But now you know. Now what are you going to do?

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Christians Should Not Use the Government to Do THEIR Good Deeds

Who needs the Gospel when you have the Government? And why should you believe the Gospel when all the Christians you know seem to be stingy and just as worldly as anyone else? It isn’t like Christians are paying more taxes then anyone else, right?

It seems like the very opposite of compassion, but Christians need to extract themselves from this vicious cycle of using the Government as the tool to ostensibly carry out the duties that belong to them. This is not a call for being dismissive regarding social issues. It is a call to meet them on our own terms.

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A Christian checks out Saul Alinsky’s Rules for Radicals

Having only read excerpts of Alinksy’s Rules for Radicals, I was pleased to have the opportunity to sit down and read it for myself in its entirety. Knowing how influential Alinksy was for the young Obama (and many others who now occupy seats of power) I am more worried than I was before now that I’ve actually read this book. Go to the library and pick up the book. You need to read it.

The subtitle of the book is “A Pragmatic Primer for Realistic Radicals.” It is not an inappropriate subtitle. Alinsky is all about pragmatism and realism. Alinsky is dismissive of ethical questions related to the question “Does the end justify the means?” He says:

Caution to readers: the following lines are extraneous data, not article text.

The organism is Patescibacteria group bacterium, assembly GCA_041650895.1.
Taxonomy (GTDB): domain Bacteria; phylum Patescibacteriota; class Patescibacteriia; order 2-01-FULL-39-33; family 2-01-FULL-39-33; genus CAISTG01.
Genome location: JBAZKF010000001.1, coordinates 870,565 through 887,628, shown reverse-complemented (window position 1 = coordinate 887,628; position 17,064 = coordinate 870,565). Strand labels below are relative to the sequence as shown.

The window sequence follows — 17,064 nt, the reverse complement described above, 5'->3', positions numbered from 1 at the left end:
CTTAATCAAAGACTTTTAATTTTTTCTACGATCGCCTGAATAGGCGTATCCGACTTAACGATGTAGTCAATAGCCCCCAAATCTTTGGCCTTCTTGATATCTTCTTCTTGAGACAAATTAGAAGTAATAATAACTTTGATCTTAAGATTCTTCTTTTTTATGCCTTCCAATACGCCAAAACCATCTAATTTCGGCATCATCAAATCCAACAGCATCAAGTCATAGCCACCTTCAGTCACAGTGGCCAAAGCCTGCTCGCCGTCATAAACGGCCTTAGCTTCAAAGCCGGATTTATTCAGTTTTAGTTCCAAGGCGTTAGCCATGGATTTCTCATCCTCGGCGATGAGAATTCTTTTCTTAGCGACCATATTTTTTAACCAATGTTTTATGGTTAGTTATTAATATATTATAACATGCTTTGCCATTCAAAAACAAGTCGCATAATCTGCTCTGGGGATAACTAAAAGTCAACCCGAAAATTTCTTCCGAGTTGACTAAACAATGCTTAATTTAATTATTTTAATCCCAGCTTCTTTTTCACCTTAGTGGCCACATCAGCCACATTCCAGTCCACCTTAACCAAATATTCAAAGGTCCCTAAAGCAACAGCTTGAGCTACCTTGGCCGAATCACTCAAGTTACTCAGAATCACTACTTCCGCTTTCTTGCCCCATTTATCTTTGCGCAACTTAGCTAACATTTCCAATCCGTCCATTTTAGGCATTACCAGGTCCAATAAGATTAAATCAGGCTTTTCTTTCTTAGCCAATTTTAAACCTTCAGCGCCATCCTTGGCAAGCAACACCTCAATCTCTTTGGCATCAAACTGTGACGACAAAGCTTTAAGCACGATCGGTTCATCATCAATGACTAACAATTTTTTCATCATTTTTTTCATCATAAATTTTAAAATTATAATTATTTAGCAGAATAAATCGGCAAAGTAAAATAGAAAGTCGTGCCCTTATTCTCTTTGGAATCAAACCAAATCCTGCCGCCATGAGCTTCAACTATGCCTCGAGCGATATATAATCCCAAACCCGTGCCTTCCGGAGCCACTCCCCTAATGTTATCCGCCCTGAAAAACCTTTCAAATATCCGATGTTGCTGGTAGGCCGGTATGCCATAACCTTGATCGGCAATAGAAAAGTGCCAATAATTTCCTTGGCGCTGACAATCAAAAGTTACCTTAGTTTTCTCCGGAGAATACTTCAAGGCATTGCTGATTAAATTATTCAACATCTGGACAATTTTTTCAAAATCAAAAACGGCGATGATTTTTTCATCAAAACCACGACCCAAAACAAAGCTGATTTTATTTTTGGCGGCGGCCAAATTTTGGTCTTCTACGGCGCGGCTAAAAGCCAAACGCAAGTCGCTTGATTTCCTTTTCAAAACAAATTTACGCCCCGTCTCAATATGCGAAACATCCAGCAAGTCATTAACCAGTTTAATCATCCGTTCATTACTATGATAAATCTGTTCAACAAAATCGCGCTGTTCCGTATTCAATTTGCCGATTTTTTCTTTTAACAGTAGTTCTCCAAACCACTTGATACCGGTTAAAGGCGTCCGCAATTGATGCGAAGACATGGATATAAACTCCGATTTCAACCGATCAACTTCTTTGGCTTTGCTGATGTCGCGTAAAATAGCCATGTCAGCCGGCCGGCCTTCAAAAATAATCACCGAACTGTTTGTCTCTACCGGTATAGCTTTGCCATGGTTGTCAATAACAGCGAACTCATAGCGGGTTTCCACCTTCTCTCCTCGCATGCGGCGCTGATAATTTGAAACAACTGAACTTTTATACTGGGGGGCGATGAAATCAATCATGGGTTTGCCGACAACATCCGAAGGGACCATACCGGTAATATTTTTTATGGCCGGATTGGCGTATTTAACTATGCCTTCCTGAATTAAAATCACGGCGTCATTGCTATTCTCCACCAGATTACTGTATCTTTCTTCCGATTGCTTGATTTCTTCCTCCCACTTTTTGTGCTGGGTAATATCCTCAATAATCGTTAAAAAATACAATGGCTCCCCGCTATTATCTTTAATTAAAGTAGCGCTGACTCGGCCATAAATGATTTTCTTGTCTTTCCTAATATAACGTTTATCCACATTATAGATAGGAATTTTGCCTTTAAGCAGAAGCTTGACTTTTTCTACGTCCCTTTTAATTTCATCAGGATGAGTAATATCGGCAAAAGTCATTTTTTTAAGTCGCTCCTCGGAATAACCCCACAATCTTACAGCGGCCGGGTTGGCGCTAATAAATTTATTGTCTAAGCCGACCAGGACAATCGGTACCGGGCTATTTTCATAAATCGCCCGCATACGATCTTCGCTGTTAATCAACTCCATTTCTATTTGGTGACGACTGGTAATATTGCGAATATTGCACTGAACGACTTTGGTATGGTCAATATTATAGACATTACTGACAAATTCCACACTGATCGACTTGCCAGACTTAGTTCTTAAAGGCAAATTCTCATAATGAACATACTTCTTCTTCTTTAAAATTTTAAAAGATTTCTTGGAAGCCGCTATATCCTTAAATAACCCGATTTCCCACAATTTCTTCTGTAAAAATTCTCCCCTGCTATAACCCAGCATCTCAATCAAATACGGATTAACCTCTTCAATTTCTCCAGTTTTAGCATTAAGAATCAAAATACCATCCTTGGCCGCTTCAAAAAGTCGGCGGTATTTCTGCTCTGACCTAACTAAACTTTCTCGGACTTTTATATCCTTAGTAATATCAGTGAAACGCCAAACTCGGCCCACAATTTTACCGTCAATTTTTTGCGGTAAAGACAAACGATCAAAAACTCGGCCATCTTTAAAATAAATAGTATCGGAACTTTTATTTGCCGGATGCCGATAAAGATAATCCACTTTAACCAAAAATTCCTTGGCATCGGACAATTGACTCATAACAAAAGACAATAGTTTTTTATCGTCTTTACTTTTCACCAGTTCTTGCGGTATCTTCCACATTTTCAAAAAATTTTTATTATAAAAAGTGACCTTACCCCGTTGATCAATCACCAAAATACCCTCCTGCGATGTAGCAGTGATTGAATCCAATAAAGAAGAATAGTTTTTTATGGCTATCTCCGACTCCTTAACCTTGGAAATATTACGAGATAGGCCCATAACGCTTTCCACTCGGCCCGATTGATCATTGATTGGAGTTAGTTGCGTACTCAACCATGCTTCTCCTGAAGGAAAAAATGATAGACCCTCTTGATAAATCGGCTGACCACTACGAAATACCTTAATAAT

The practical revolutionary will understand Goethe’s “conscience is the virtue of observers and not of agents of action”; in action, one does not always enjoy the luxury of a decision that is consistent both with one’s individual conscience and the good of mankind. The choice must always be for the latter. Action is for mass salvation and not for the individual’s personal salvation. He who sacrifices mass good for his personal conscience has a peculiar conception of “personal salvation”; he doesn’t care enough for people to be “corrupted” for them. (pg 25, chapter titled: Of Means and Ends)

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All pro-lifers culpable for Tiller Killing

In my blog entry yesterday I indicated that the reason why proportion and a sense of perspective were necessary regarding the Tiller killing was because in the liberal mind, referring to abortion as murder, etc, is inflammatory language that really is ‘hate speech.’

The current hate speech legislation coming through Congress (Matthew Shepherd Act) aims to draw exactly this kind of connection, though of course this legislation is related more to homosexuality. The idea is the same, though: if anyone person commits a crime and it can be tracked back to someone who can be perceived to have ‘instigated it’ the person who did the ‘instigation’ is equally guilty and consequently should be punished under the law.

In today’s perusal of the web I found more evidence of this attempt to condemn the entire pro-life movement because of this single event. The irony is that the day after Tiller was killed, an American soldier was gunned down at a recruitment center by someone we now know was acting on Islamicist principles.